September 25, 2020

Welcome to another edition of the Weekly RoundUp.  In this week’s edition,  the Federal government launches an Entrepreneurship Scheme for Digital skills; Audiomack,  the music streaming platform opens an office in Lagos and many more.

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  • The National Information Technology Development Agency (NITDA) has launched its Technology Innovation and Entrepreneurship Scheme for start-ups. It aims to give young Nigerians  the needed skills to build their start-ups and also train hub managers on the needed support skills for those growing their businesses.  There is also a mentorship component to it where,  successful participants  are matched with mentors with an option to either start a business or get a paid employment. Link.


Why this is Important:  Despite the timing,  the government may have taken the acquisition of digital skills seriously  this time.  Business owners, especially when starting out,  need mentorship; this is another step in the right direction with the mentorship model incorporated in the program especially in a fast-paced business environment. Hubs are good, they provide clusters  for ideas generation and iteration for entrepreneurs.

  • Music streaming platform, Audiomack,  has launched an African office in Lagos,    Audiomack  has in not time become a favourite amongst Indie artistes in Nigeria in recent times. Link


Why this is Important:  Audiomack would be diversifying its listenership and content catalogue with this entry into Africa.  It may have beaten other streaming giants towards having a relationship with Nigerian entertainment ecosystem early enough.  It is also true that the consumer side in the music ecosystem are gradually getting used to paying for content like album purchase and streaming,  Audiomack be here when that attitude becomes a norm.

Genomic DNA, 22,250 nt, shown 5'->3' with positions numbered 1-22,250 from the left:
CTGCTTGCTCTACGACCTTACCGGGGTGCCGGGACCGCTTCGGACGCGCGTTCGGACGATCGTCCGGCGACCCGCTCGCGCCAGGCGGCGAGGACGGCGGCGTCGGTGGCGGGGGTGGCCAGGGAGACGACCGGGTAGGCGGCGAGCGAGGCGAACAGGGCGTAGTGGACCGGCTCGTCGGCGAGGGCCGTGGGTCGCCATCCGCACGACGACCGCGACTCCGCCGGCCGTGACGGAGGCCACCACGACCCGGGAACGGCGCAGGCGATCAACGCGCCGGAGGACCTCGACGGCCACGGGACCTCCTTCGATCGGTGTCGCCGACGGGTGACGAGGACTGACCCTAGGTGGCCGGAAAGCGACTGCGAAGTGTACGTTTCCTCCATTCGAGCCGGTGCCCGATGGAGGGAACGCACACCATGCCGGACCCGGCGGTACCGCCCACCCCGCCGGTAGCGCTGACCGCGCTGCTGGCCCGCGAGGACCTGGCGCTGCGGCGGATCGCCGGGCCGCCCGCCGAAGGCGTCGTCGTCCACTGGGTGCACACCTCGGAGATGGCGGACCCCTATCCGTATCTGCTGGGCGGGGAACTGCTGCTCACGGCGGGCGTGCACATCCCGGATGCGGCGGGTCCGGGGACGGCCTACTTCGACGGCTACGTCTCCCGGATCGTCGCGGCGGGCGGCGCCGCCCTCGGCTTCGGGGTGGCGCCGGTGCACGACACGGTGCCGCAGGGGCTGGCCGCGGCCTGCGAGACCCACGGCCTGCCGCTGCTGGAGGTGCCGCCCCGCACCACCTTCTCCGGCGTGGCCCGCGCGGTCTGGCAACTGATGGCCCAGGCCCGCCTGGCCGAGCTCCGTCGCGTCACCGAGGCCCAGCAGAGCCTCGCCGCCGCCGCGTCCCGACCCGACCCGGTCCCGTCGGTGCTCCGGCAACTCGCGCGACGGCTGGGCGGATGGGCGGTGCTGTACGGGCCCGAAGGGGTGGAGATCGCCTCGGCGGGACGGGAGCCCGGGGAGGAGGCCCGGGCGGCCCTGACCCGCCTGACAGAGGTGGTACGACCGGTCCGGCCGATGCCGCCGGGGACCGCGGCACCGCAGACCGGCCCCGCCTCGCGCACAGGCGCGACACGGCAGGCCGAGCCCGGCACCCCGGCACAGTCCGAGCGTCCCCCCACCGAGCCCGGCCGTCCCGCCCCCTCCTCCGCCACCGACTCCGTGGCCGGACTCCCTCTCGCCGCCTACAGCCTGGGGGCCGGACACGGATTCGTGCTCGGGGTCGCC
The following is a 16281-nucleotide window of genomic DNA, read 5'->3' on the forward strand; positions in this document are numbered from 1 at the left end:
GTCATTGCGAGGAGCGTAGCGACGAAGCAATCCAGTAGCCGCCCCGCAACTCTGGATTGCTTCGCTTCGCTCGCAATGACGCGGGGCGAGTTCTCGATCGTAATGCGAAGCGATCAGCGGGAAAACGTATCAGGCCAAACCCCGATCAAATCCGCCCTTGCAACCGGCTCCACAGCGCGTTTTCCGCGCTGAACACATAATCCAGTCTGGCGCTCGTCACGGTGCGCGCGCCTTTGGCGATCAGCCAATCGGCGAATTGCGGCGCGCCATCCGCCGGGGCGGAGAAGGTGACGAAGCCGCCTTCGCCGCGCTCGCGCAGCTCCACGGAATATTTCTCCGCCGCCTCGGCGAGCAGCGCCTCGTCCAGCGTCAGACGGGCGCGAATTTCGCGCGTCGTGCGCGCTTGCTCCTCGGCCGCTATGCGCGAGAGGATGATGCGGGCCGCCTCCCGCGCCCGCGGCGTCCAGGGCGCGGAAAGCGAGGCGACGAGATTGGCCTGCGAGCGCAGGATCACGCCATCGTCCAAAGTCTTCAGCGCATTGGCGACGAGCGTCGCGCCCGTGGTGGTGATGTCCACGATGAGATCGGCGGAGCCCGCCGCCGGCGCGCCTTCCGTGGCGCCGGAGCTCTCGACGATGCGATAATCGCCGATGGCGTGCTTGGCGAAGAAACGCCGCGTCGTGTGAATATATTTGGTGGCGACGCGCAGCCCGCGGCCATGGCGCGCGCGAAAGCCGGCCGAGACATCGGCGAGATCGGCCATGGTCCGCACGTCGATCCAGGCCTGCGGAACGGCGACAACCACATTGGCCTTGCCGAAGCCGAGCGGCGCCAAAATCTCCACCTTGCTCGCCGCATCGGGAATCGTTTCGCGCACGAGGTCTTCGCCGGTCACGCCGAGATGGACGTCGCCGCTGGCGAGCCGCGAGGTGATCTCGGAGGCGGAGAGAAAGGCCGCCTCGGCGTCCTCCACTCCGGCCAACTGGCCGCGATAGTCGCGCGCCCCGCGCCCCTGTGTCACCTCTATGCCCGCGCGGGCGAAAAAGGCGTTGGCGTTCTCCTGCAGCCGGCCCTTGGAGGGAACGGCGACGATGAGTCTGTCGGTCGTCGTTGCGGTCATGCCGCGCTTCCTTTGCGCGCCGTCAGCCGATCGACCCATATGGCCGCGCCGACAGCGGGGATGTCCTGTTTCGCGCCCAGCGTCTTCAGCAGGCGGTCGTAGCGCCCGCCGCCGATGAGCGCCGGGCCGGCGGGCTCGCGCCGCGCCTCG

Importantly,  by making this entry,  it gets to understand the challenges faced by Nigerian entertainment creators and respond appropriately.

  • Amazon has launched the Interactive Video Service (IVS). According to the release,  IVS is ‘ ideal for creating interactive video experiences.’  It listed its benefits as easy to integrate on a website,  ability and flexibility to create and launch a video stream in seconds and optimization for live streaming. Just few weeks ago,  Amazon launched the Honeycode, a service that let’s you create a simple website without writing lines of code. Link


Why this is Important:  With the ease of integration,  businesses in low-trust environment can earn trust with additional videos to convince a customer on a product or service before purchase. This will come handy in a place like Nigeria where lack of trust has hampered the takeoff of e-commerce and social commerce.

With a voting API,  this service can be used for a fairly large audience by researchers and politicians for quick feedback from respondents and their constituents.

Fundraising websites may now use the service to generate video on a project to gain the donors’ trust to encourage their support and subsequent donations.

Intermittent users of video services can now reduce their fixed overhead on video streaming expenses.

FILE PHOTO: The logo of MTN is pictured in Abuja, Nigeria September 11, 2018. REUTERS/Afolabi Sotunde/File Photo
  • Telecommunications service provider, MTN has officially launched its  e-SIM.  The e-SIM does all the features of a SIM and more without the tangibility of a normal SIM.  If we would recall,  it was announced in 2016, perhaps regulatory approval and infrastructure support might have delayed it until now.  Link


Why this is Important:  With users these days having their data and other vital information on multiple devices and locations,  housing and aggregating in a single SIM may help Nigeria with identity management, crime prevention and investigations as well.  Health records may now be accessed via SIM since profiles and laptops from smartwatches can be integrated with the e-SIM.

An ongoing concern is the problem of identity theft. How secure would this SIM be in future when it sees mass adoption and appeal?  For a missing phone,  how does the user protect his/her information before compromise?  For the regulator, NCC having shown caution by allowing trials for a year, what policy tools do we need to prevent financial and in some cases,  reputational damage to innocent subscribers?

We could see phone manufacturers scramble further for marketshare as they race to bring affordable but durable e-SIM-ready and compliant devices once the regulator gives a final nod.



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Chinedu Okoro
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